Dissimilar: Satisfactory

Satisfactory is a game where you build factories, and it’s almost nothing like Elden Ring. In Satisfactory, your mission is to use resources to build mechanical pieces that you can then assemble into more intricate mechanical pieces. To do this, you need to build machines, which take in resources via a conveyor belt and spit out something new on the other side. But this is not a relaxing or cozy building game where you just kick your feet up and watch. Your machines may be doing the work for you, but in the meantime you’ll be rearranging your factory to improve output and running across a hostile wilderness to find new resources that you can ship back to your home base. So if you’re finished being stressed by difficult combat encounters in the Lands Between, it’s time to face down humanity’s true nemesis: logistics.

Group 8: Limp Bizkit, obviously

a pirate boss in stranger of paradise. apparently he’s the mayor of the town Image: Koei Tecmo/Square Enix

Similar: Stranger of Paradise: Final Fantasy Origins

OK, no, Limp Bizkit’s music isn’t actually in Stranger of Paradise, but that’s the joke that’s going around, and honestly, I can’t tell the difference. (And if you can, keep it to yourself). If ever a game screamed Limp Bizkit vibes, it’s Stranger of Paradise: Final Fantasy Origins. Even better, it actually shares quite a bit of DNA with Elden Ring, so hear me out. Jack — the rejected Abercrombie model that serves as the butt-rock-listening protagonist — collects currency from enemies to level himself up. This empowers him to emerge victorious from tightly balanced combat encounters that require a great deal of focus to survive. It may not have that gothic atmosphere, but it’s got the classic FromSoftware frustration/accomplishment seesaw. So if you played Elden Ring and, like the rest of us, thought “this is missing something, and that something is Limp Bizkit,” Stranger of Paradise: Final Fantasy Origins is as close as you’re gonna get to fulfilling that dream.

Dissimilar: Rock Band 4

Fine, you got me. I initially put Rock Band 4 here to make the Limp Bizkit joke work (although Limp Bizkit is actually in this game, as long as you’re willing to pay for the DLC). But the more I think about it, the more I’m sure that Rock Band belongs on this list. It’s a cathartic chaser after Elden Ring, so let’s run with it. Rock Band lets you just throw yourself into the music (Bizkit or otherwise), channeling very different emotions, and helping you forget about all the horrible plague dogs and dragons that gave you so much trouble in The Lands Between. You don’t even have to use a real controller, which is especially useful if you broke yours while playing Elden Ring. And when you factor in Limp Bizkit Pack 01 (sadly there is no Limp Bizkit Pack 02), it’s the perfect way to re-center your mind.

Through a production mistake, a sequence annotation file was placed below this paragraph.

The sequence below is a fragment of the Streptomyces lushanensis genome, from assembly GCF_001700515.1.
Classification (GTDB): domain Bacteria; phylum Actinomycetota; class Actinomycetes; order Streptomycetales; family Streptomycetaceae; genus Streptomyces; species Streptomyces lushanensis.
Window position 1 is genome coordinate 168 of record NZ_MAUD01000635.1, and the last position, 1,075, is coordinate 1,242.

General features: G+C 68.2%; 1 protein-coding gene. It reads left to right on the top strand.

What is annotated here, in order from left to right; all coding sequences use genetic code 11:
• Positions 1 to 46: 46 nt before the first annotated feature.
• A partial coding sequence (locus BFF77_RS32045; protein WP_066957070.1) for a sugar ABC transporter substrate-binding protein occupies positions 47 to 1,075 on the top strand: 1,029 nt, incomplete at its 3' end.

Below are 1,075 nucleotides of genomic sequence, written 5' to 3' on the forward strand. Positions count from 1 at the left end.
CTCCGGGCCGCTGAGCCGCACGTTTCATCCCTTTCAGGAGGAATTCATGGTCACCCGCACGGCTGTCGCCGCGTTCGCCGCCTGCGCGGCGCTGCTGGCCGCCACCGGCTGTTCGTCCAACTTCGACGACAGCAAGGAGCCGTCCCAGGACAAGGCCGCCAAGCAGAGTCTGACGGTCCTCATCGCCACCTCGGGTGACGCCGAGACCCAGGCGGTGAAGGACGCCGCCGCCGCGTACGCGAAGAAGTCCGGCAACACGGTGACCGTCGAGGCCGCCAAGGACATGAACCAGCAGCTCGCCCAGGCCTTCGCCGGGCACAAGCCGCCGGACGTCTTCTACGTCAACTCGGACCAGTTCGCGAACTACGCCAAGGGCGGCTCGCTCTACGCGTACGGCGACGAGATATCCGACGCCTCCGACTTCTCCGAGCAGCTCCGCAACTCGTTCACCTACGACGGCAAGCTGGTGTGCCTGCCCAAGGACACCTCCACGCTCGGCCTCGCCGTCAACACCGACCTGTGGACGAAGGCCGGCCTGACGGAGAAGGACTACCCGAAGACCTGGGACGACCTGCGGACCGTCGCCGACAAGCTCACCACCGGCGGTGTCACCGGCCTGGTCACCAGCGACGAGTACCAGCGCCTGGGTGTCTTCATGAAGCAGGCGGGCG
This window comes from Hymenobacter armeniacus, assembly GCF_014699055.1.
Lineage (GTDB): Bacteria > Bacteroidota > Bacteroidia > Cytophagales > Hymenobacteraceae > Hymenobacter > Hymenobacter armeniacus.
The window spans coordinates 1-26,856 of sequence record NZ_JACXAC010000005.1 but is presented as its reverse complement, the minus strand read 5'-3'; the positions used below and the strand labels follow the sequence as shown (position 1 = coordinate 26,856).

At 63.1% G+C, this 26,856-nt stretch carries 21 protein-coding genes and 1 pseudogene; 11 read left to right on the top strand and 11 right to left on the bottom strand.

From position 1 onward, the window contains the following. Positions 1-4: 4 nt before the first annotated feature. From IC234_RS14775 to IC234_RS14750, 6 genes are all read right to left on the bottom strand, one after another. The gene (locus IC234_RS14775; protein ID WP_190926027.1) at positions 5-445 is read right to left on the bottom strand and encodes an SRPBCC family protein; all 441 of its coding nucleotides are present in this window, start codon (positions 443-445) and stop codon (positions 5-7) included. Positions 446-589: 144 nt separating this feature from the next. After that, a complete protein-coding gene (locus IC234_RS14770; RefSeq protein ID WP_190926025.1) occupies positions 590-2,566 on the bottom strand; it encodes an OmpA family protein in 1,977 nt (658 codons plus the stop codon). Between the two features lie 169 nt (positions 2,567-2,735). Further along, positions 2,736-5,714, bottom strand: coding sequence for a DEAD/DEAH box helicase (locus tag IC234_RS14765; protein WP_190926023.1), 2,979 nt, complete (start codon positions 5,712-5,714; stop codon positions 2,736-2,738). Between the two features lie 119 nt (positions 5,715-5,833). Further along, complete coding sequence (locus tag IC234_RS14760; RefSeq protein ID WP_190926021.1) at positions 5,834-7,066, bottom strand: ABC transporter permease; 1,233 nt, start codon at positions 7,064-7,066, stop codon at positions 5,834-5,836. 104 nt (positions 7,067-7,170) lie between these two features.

(Note: I have never intentionally listened to a Limp Bizkit song.)

[Ed. note: Let’s not lie to our readers, Ryan.]

Group 9: Breath of the Wild and Breath of the Wild

Link in a battle with blue Bokoblins in The Legend of Zelda: Breath of the Wild Image: Nintendo EPD/Nintendo

Similar and dissimilar: The Legend of Zelda: Breath of the Wild

The Legend of Zelda: Breath of the Wild is the most common comparison point for Elden Ring, and for obvious reasons. It’s massive, built for exploration, and has tons of secrets to uncover. But The Legend of Zelda: Breath of the Wild is also peaceful, colorful, and cute. It’s low stakes exploration, and it’s one-shot combat against Guardians.

For all of Elden Ring’s flexibility, it’s still a punishing FromSoftware game all about bashing your head against one struggle or another. Breath of the Wild has some of that as well, but with the ability to play with a physics puzzle for a while, or climb a mountain and just look over the vista. For every big boss there’s a serene moment waiting just on the other side of a hill, and that makes Breath of the Wild the perfect chaser after playing Elden Ring.